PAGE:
What is Sublocade?
Sublocade (buprenorphine) is used to treat addiction to opioids (addiction to opioids, which include heroin and other opioid painkillers) for those who have been treated with sublingual or buccal buprenorphine treatment for a minimum of 7 days.
Sublocade extended-release injectable is part of a class of medicines known as partial agonists of opiates. Buprenorphine helps to reduce withdrawal symptoms in people who stop taking opioids by causing similar effects to these substances.
Sublocade is only available through an exclusive program. It is necessary to be registered in the program and be aware of the potential risks and benefits of this medication.
Sublocade is not recommended for pain relief.
This guideline provides information on Sublocade, the Sublocade Buprenorphine brand. Buprenex is a different brand of buprenorphine that is used to treat severe to moderate pain.
Side effects of Sublocade
Contact a medical professional immediately. If you are experiencing symptoms that indicate you are experiencing an allergic reaction, Sublocade symptoms include hives, difficulty breathing, and swelling of your lips, face, and tongue. You may also experience throat swelling.
Opioid medication may slow or stop breathing, and death can occur. The person who is caring for you must administer Naloxone or seek medical attention if there is breath that is slow, with pauses for a long time, blue-colored lips, or if it is difficult to get up. Sublocade may cause serious side effects. Consult your physician right away. If you suffer from:
- Breath that is shallow or weak, and breathing that stops;
- Severe dizziness or extreme drowsiness, loss of coordination
- A lightheaded sensation, similar to passing out;
- The withdrawal signs of opioids Shivering and goosebumps; increased sweating sensation of cold or hot with runny eyes, a watery nose, diarrhea, vomiting;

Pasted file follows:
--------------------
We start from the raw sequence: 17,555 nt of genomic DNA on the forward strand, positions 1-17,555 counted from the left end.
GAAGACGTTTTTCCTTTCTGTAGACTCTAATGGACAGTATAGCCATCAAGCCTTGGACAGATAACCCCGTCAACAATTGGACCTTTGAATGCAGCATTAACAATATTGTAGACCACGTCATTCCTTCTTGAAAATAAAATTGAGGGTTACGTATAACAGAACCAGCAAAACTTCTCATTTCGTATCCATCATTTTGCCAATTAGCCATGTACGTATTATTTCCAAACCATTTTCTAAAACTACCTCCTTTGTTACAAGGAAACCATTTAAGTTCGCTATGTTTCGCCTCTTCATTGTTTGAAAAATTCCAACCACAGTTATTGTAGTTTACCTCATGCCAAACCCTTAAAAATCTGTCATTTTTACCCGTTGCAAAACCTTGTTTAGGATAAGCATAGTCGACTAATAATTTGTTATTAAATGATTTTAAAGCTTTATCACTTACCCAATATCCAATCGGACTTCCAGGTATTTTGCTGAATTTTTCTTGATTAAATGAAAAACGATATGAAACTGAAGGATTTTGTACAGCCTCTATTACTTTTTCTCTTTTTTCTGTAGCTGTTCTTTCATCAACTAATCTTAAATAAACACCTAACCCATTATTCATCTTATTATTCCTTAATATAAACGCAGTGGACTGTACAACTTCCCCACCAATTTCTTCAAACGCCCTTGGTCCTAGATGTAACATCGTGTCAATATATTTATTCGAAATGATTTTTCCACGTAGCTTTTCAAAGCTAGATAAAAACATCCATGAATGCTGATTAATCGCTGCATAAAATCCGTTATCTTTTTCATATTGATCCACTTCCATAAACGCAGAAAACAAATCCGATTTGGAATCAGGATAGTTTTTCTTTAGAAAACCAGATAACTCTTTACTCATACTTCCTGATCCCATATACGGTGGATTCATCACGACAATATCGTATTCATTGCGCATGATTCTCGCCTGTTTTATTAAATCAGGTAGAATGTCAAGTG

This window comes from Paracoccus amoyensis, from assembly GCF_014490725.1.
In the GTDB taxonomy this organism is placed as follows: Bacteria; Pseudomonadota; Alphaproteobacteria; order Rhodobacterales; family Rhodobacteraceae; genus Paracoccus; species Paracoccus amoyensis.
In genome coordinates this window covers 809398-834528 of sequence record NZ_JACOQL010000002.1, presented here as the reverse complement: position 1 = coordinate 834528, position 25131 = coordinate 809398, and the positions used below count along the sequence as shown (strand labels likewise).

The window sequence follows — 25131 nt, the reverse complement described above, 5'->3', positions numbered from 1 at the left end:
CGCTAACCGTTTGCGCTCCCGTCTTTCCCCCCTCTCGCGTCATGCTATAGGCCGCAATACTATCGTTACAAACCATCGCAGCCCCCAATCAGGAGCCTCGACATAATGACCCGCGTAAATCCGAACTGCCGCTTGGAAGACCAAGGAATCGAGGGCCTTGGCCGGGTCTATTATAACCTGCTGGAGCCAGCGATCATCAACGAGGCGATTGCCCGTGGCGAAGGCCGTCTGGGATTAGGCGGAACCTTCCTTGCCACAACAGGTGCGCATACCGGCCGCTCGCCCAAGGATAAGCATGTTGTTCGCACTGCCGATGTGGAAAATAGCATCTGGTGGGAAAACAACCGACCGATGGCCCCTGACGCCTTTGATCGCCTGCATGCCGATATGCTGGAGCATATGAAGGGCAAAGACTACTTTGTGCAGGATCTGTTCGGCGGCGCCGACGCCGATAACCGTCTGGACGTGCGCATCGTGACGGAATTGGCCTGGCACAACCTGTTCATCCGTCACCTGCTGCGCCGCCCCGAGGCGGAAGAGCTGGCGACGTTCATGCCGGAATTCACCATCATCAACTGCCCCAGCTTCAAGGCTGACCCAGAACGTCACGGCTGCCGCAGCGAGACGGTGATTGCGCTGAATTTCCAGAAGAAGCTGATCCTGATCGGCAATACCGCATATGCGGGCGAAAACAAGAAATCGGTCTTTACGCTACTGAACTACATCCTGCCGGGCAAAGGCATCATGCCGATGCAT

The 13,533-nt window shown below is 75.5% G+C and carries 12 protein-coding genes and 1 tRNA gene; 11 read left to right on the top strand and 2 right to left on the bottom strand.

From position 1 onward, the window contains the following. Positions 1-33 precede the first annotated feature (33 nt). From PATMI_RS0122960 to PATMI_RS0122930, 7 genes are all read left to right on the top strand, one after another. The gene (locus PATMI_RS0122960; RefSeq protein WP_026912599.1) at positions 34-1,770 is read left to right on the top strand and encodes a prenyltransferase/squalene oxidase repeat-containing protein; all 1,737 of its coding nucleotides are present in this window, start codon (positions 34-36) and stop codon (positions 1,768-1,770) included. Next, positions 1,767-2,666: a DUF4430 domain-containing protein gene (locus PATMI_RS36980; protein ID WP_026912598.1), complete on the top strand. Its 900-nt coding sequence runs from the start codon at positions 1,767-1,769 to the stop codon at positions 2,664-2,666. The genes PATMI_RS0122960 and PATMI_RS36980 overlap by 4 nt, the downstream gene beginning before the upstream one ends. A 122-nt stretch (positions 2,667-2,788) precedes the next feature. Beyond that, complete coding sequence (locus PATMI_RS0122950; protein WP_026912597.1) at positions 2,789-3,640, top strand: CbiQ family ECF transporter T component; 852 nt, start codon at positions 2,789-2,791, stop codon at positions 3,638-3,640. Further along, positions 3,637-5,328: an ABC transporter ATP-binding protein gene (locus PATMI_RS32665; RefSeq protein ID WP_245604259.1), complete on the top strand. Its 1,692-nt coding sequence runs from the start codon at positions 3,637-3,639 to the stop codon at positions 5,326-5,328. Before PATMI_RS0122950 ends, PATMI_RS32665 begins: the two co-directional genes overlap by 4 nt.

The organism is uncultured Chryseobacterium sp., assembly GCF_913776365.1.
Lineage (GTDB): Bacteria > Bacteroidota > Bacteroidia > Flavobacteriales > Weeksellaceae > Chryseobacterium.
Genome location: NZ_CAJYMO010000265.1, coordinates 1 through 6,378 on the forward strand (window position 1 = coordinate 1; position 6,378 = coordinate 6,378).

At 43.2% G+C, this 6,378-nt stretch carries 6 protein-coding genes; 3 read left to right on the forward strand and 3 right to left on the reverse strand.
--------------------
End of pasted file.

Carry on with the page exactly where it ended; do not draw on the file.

- Liver issues nausea and stomach discomfort (upper right side) fatigue, itching or stinging, dark urine, stools that are clay-colored, jaundice (yellowing of the eyes or skin), or
- Reduced hormones of the adrenal glands, nausea and vomiting, stomach discomfort, and loss of appetite. feeling lightheaded or tired; joint or muscle pain; skin discoloration; a desire for salty food.
You should seek medical attention immediately if you experience symptoms of serotonin syndrome, for example, agitation, hallucinations, fever, sweating, shivering, high heart rate, stiffness of muscles, or twitching. Also, you may experience loss of coordination, nausea, vomiting, or diarrhea.
Contact your physician immediately. If you experience withdrawal symptoms or an allergic reaction that lasts for weeks or months after the previous doses of Sublocade,
Common Sublocade side effects could include:
- Nausea, vomiting, and constipation;
- Itching, pain, redness, burning, irritation, or skin changes in the area where the injection was administered;
- Discomfort and burning sensations during urination;
- Difficulty sleep;
- Abnormal tests for liver function.
This isn't an exhaustive list of all the side effects. Other side effects could occur. Contact your physician for advice regarding medical effects. You can report any side effects to the FDA at 1-800-FDA-1088.
Before you take this drug
It is not recommended to treat with Sublocade if you have an allergy to buprenorphine.
Inform your physician if you are taking any stimulant medication, such as opioids and herbal products, or medication for mental illness, depression, such as Parkinson's disease, chronic infections, or to prevent vomiting and nausea. The interaction with Sublocade may result in a severe disorder known as serotonin syndrome.
To ensure that Sublocade is safe for you, inform your doctor if you've ever experienced:
- Breathing issues, sleep apnea;
- A head injury or brain problem;
- Alcoholism, mental illness;
- An allergy to the latex
- An increased prostate
- Urination issues;
- Heart-related problems;
- An electrolyte imbalance (such as blood levels that are low in magnesium or potassium)
- Spinal curvature that can affect breathing
- Addison's disease (or another adrenal gland issue)
- Issues with your gallbladder or thyroid;
- Kidney or liver disease
Buprenorphine could affect fertility in both genders. The chances of getting pregnant are less likely to occur if either parent is taking this medication.
If you are taking buprenorphine during your pregnancy, your baby could be born with withdrawal symptoms that could be life-threatening and could require medical attention for a period of time. Tell your doctor that you are pregnant or plan to be pregnant.
Consult your physician if you are nursing. If you're breastfeeding, consult your physician when you experience severe fatigue or slow breathing in the baby who is nursing.
How to take Sublocade?